Background: Understanding near-surface fire–atmosphere interactions at turbulence scale is fundamental for predicting fire spread behaviour.
Aims: This study aims to investigate the fire–atmosphere interaction and the accompanying energy transport processes within the convective boundary layer.
Methods: Three groups of large eddy simulations representing common ranges of convective boundary layer conditions and fire intensities were used to examine how ambient buoyancy-induced atmospheric turbulence impacts fire region energy transport.
Key results: In a relatively weak convective boundary layer, the fire-induced buoyancy force could impose substantial changes to the near-surface atmospheric turbulence and cause an anticorrelation of the helicity between the ambient atmosphere and the fire-induced flow. Fire-induced impact became much smaller in a stronger convective environment, with ambient atmospheric flow maintaining coherent structures across the fire heating region. A high-efficiency heat transport zone above the fire line was found in all fire cases. The work also found counter-gradient transport zones of both momentum and heat in fire cases in the weak convective boundary layer group.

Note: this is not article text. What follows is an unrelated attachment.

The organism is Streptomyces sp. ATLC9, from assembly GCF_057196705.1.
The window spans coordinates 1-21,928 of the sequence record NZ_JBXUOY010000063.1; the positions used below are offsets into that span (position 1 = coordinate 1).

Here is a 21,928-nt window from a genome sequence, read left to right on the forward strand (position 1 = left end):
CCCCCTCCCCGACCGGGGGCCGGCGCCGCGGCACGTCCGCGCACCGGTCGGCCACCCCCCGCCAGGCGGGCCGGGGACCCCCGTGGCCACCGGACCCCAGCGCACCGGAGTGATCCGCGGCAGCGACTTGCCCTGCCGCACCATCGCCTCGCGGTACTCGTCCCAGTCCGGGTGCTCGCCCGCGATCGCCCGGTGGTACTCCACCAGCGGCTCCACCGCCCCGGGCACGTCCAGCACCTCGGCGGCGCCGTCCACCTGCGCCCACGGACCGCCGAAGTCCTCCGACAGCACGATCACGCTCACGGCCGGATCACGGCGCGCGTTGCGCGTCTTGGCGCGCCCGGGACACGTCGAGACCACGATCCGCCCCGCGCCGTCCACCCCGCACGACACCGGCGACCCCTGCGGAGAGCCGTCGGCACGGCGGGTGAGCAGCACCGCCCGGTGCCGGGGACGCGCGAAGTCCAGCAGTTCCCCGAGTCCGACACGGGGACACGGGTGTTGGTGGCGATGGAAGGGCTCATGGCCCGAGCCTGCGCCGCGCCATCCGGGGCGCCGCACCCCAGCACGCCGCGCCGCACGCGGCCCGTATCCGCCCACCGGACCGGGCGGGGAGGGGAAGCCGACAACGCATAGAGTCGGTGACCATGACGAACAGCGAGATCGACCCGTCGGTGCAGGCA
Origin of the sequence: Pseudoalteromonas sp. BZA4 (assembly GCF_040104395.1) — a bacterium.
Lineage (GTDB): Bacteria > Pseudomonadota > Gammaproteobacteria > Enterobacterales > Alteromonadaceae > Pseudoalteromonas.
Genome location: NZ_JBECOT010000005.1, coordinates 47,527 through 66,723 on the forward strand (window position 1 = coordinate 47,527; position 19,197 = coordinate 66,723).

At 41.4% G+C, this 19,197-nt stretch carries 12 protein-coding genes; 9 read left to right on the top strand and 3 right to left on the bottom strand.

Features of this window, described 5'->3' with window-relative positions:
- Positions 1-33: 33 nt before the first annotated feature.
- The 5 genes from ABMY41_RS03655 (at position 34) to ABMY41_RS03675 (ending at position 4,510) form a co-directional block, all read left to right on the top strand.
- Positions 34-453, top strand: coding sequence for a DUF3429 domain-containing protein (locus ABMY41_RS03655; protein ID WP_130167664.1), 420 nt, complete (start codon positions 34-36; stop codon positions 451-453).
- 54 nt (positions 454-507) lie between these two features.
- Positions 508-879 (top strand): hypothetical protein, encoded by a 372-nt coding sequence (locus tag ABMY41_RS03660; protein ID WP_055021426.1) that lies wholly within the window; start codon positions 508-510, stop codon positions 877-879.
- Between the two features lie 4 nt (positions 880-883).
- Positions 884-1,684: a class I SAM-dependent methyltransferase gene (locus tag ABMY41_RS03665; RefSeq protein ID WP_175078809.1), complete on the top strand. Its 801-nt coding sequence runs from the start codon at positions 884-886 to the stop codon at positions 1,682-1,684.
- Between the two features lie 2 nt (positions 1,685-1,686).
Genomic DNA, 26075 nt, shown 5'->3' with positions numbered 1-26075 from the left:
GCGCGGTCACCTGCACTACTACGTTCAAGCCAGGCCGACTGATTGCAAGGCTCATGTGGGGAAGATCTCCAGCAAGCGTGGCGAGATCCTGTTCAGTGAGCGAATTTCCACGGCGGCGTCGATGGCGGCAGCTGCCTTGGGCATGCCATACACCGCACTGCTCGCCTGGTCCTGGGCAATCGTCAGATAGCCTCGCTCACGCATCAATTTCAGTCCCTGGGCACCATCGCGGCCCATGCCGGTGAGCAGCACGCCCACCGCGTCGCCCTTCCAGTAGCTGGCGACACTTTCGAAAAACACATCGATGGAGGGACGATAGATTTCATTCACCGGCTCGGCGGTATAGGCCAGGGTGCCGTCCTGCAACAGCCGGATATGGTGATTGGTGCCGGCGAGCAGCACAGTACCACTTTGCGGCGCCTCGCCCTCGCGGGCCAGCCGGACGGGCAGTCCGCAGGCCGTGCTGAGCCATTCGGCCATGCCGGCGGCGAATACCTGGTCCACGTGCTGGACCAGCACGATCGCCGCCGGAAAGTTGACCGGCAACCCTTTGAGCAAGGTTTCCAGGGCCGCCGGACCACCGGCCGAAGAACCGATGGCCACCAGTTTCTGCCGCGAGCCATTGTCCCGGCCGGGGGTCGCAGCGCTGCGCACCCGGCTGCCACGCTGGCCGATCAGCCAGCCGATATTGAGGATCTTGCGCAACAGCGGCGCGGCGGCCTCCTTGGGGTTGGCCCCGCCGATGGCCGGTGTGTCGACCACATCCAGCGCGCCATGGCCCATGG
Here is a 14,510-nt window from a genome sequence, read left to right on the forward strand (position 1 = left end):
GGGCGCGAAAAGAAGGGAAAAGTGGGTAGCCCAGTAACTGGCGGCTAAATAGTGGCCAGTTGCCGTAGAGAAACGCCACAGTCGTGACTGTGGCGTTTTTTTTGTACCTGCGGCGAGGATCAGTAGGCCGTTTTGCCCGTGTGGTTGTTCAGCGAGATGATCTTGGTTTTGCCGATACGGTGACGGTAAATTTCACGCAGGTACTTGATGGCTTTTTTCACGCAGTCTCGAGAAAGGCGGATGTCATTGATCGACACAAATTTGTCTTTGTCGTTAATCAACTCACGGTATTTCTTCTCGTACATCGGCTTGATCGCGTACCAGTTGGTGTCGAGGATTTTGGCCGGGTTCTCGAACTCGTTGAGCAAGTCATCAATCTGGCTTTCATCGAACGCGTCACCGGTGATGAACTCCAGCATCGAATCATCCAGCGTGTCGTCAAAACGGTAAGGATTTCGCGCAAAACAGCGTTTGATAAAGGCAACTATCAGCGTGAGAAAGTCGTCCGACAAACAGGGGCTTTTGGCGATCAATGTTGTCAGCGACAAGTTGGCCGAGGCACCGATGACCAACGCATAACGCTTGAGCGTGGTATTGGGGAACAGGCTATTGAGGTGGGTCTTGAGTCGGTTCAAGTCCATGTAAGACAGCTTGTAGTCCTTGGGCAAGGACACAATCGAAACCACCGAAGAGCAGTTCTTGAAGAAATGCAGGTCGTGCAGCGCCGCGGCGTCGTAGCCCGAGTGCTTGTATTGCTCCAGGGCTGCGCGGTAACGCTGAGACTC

Conclusions: We conclude that fire region energy transport can be affected by convective boundary layer conditions.
Implications: Ambient atmospheric turbulence can impact fire behaviour through the energy transport process. The counter-gradient transport might also indicate the existence of strong buoyancy-induced mixing processes.